The ironclad CSS Georgia was part of the defenses of Savannah, Georgia during the Civil War. The heavy vessel was underpowered with an inadequately small engine, and the ship was relegated to being a floating gun battery in the Savannah River. To prevent it from falling into Union hands, CSS Georgia was scuttled by its crew when General William T. Sherman’s army captured Savannah at the end of the March To the Sea.
Some parts of the ship were salvaged just after the Civil War, but after that the vessel was largely forgotten until river dredging operations accidently rediscovered it in 1968. The Army Corps of Engineers contracted Texas A&M University to survey the ship in the 1980s; two cannon plus cannon balls and artillery shells were recovered in 1986 and can be seen at Old Fort Jackson near Savannah.
Savannah is an important East Coast port, and the Savannah River bottom is to be dredged to accommodate larger ocean going freighters and container ships. As part of this project, the Corps of Engineers, the U.S. Navy, archeologists, salvage contractors, and other experts (including bomb disposal experts, as some shells may still pose a threat) are recovering as much of the wreck as possible in an operation that began in January 2015.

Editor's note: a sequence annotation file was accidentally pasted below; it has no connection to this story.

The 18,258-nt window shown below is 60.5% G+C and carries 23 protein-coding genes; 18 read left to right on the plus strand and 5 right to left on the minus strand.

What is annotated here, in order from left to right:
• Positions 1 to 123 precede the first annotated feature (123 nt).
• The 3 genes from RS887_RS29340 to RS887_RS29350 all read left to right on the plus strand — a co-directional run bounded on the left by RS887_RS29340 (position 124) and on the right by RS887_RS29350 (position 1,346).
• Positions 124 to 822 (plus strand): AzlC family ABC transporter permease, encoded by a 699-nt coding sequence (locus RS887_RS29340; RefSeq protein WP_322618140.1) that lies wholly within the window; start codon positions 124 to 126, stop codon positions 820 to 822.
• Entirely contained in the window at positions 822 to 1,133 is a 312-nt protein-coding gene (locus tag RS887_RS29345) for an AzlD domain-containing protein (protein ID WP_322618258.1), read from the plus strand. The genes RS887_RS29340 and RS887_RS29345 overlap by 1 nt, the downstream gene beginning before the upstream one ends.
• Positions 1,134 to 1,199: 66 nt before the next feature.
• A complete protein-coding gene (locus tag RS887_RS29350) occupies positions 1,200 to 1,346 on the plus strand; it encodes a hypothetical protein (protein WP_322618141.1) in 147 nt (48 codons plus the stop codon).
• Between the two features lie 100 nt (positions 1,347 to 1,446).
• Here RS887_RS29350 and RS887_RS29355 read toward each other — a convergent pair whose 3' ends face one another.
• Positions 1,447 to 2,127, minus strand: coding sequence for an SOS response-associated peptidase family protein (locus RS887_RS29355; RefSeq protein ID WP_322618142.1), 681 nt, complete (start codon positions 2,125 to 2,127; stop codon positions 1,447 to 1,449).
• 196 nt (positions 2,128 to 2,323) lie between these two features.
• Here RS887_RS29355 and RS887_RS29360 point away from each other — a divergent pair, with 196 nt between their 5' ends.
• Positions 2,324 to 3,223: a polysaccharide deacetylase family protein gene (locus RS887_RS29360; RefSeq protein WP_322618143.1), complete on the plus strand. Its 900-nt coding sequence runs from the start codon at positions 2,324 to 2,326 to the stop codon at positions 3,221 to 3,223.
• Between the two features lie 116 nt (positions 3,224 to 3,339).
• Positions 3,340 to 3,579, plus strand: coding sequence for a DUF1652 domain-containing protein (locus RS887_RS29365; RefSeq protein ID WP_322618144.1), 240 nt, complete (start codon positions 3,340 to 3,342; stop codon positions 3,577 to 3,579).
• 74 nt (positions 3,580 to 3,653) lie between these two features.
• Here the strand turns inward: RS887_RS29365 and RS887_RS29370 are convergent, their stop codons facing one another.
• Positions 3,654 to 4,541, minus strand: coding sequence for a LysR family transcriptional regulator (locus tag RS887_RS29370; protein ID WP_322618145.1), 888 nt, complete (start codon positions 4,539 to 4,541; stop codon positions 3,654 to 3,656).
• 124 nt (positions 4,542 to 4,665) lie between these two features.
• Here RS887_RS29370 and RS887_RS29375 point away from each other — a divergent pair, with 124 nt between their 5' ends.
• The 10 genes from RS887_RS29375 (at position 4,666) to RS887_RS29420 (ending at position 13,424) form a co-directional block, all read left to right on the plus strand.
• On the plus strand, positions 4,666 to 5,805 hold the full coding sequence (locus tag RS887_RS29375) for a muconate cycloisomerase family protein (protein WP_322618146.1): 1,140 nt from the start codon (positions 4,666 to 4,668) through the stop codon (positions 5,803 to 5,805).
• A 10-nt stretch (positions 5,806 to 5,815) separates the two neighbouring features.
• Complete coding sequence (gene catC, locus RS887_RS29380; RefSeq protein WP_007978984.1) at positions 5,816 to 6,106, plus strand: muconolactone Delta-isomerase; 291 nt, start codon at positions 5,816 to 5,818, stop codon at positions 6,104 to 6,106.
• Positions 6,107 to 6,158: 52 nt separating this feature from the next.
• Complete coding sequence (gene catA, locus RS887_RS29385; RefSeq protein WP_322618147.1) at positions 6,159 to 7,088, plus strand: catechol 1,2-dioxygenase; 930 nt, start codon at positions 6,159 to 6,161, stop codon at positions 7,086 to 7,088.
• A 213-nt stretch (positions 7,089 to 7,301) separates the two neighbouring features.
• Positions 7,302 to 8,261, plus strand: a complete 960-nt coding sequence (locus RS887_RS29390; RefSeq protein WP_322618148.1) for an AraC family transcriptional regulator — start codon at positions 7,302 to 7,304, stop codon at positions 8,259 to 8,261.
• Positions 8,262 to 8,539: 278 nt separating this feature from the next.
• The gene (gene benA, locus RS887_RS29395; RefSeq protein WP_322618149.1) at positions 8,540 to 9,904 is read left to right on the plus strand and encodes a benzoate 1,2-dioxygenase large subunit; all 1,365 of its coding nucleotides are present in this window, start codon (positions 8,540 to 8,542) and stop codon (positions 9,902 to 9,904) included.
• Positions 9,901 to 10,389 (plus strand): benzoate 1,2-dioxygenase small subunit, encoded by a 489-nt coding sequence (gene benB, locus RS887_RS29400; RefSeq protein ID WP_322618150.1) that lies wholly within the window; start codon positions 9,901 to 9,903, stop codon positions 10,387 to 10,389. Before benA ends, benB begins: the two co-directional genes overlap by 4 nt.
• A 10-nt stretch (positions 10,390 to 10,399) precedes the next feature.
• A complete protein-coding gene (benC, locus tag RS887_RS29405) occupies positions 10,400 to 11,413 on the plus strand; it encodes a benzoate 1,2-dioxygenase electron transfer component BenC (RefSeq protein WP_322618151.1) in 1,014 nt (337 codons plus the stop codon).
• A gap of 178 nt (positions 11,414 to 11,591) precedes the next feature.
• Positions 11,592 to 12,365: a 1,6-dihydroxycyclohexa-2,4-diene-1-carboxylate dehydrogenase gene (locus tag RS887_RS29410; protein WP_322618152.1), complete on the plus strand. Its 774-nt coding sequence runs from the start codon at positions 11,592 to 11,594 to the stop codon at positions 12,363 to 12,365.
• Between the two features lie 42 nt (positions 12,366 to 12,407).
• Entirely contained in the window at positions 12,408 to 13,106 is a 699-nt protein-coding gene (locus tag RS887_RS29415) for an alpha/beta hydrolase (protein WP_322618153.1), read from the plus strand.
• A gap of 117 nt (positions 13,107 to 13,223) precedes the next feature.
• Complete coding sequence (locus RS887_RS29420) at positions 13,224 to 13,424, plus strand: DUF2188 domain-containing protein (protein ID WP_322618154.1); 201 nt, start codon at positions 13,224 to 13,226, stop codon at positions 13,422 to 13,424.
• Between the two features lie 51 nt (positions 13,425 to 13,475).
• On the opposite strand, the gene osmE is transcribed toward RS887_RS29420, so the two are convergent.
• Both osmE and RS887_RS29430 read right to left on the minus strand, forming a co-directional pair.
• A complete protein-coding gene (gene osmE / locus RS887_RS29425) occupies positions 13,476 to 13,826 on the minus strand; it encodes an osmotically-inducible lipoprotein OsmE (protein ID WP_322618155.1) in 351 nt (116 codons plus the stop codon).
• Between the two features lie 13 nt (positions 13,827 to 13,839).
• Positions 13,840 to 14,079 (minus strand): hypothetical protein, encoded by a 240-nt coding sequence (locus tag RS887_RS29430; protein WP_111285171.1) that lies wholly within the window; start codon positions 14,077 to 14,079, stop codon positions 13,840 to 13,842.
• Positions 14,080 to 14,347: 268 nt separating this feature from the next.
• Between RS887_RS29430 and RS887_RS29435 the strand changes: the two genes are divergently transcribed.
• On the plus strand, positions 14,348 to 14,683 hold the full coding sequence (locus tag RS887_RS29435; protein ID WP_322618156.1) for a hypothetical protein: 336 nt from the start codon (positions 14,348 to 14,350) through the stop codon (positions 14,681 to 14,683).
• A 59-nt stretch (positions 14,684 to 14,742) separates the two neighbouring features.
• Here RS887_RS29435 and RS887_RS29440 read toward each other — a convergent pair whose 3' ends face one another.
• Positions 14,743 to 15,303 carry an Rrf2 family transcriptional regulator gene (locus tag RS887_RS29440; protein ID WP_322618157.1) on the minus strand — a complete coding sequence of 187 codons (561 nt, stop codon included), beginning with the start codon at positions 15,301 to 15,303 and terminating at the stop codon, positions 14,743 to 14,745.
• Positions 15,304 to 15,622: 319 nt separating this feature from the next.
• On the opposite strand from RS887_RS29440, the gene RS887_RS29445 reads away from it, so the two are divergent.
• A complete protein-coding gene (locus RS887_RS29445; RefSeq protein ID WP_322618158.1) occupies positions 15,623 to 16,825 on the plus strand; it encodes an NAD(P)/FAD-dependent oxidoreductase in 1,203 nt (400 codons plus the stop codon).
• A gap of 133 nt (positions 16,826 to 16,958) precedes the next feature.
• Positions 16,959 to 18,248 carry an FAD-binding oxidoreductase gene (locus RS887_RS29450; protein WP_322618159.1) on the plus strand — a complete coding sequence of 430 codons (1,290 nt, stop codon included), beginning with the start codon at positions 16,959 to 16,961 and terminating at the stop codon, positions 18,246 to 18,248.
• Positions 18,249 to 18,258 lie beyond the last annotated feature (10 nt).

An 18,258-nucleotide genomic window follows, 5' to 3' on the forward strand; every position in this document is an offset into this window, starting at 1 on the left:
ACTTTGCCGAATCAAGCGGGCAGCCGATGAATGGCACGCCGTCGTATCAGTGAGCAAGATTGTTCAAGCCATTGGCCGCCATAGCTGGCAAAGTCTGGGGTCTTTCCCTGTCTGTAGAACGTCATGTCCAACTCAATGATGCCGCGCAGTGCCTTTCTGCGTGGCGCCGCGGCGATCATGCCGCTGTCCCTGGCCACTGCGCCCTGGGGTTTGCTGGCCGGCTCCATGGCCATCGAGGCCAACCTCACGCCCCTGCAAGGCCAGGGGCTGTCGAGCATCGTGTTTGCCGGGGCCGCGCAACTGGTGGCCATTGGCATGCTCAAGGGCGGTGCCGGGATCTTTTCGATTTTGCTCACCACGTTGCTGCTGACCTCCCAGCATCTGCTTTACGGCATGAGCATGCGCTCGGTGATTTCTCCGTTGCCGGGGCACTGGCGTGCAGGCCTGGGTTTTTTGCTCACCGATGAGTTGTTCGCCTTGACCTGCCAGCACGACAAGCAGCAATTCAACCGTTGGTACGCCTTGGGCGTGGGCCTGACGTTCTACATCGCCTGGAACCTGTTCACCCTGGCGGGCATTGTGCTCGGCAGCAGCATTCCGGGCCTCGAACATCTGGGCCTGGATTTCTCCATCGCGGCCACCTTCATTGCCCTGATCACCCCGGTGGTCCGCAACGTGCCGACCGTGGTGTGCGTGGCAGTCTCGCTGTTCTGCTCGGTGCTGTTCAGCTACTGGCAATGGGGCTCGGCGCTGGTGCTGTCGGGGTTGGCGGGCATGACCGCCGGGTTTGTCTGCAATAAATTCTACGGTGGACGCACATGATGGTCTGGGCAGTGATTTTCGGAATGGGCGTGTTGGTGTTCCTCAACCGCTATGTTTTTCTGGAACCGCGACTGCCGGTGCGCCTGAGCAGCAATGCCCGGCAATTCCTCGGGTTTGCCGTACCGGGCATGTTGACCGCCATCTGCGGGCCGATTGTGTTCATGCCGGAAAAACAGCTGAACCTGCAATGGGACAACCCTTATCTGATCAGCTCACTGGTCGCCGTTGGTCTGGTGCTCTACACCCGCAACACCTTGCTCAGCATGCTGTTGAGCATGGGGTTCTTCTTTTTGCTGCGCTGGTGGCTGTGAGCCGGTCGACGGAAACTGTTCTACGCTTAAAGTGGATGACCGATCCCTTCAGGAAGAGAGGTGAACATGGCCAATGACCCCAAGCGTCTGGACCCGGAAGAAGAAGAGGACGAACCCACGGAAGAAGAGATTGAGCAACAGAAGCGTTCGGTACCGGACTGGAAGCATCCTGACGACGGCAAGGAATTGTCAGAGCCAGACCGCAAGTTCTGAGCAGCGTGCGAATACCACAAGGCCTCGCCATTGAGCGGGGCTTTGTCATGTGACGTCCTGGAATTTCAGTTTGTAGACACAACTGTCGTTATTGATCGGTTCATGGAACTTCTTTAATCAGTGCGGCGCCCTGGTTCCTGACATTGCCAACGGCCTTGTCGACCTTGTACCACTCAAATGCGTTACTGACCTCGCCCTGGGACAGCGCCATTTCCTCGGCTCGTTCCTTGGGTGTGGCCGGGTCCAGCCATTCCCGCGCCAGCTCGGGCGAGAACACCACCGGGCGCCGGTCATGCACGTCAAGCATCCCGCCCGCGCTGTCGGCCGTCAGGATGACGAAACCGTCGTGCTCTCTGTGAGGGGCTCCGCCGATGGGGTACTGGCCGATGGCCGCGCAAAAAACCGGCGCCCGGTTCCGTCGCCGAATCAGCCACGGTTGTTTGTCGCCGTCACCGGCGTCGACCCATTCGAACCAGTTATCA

Visibility is generally limited to a few inches in the murky water. Modern sonar and imaging equipment is used to communicate with Navy divers and guide them to possible artifacts. The divers have recovered everything from bottles and pottery to metal objects, large sections of the casemate, ordnance, and cannon. Four cannon were recovered in July 2015.
The cannon were taken to a lab at Texas A & M for conservation and study. The conservation process is expected to take between three and five years.
CSS Georgia is considered to be a captured enemy vessel and as such, belongs to the U.S. Navy. The Navy and Army Corps of Engineers are working on finding museums for these artifacts.